Many people think that hydroponics growing of plants is a recent phenomenon, but in actual fact, as mentioned in my handbook “Hydroponics 101”, its origins go back to the hanging gardens of Babylon and the floating gardens of the Aztecs in South America.
In Europe, during the 17th century, many scientists worked on experiments to show that a water-based growing system could be made to successfully grow plants. In 1860, Professor Julius von Sachs realised that salts of nitrogen, potassium, calcium, magnesium and other trace elements were what made the plants grow. This was the breakthrough for modern hydroponics.
During the Second World War the Americans, who are known for their innovation, had to feed their troops in the Far East and did not want to follow the practice in that part of the world of growing vegetables in what is euphemistically known as “night soil” (in other words, human excreta). So they started growing their vegetables hydroponically, using gravel as a growing medium, on Wake Island in the Pacific.
In South Africa, Maxwell Bentley was a pioneer in hydroponics and initiated a system of concrete tanks at the diamond mines along the West Coast to feed the employees. He used vermiculite as a growing medium and wrote a book called “Commercial Hydroponics” about his experiences.
Later, Dudley Harris, who I had the pleasure of meeting, detailed the gravel system that he installed at his home in Camps Bay, Cape Town, in a book which has become a must-have reference book. He used brick and mortar beds as the basis for his system.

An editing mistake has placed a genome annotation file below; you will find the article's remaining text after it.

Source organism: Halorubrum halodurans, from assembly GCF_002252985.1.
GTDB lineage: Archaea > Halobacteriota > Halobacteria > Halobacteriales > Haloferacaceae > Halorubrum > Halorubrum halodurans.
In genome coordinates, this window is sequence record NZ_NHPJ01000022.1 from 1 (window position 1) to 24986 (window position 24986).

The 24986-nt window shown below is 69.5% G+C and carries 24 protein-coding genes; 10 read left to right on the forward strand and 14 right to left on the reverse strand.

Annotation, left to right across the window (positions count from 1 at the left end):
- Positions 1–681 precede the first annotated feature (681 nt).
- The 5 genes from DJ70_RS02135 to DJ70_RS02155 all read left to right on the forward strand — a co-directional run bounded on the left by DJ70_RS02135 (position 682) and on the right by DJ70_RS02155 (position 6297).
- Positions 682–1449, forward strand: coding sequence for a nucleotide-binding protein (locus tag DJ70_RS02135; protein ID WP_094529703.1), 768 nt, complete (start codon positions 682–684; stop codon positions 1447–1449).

The introduction of plastic as a construction material has made the manufacture of hydroponic systems, such as NFT (Nutrient Flow Technique) a great deal easier and lighter, as well as being more accessible to the home grower. This also makes it feasible to have hydroponic installations on the rooftops of city buildings, thus reducing the cost and environmental impacts of transporting produce from rural areas.
A recent article in the Sunday Times features the introduction of a large factory in Japan, where they aim to grow 30,000 heads of lettuce every day, using the most advanced technology and LED lights.
A leading oil company is running a TV advertisement locally, explaining that algae can be used to produce biofuel. Now, algae can be propagated hydroponically, even thriving in brackish or waste water, thus saving precious (and scarce) fresh water, as well as reducing the environmental damage from fossil-based (coal) power stations.
All this goes to show how far we have come since the days of the Babylonians and how you can also take advantage of modern technology to grow your own vegetables and herbs. Just remember, we are only custodians of planet Earth!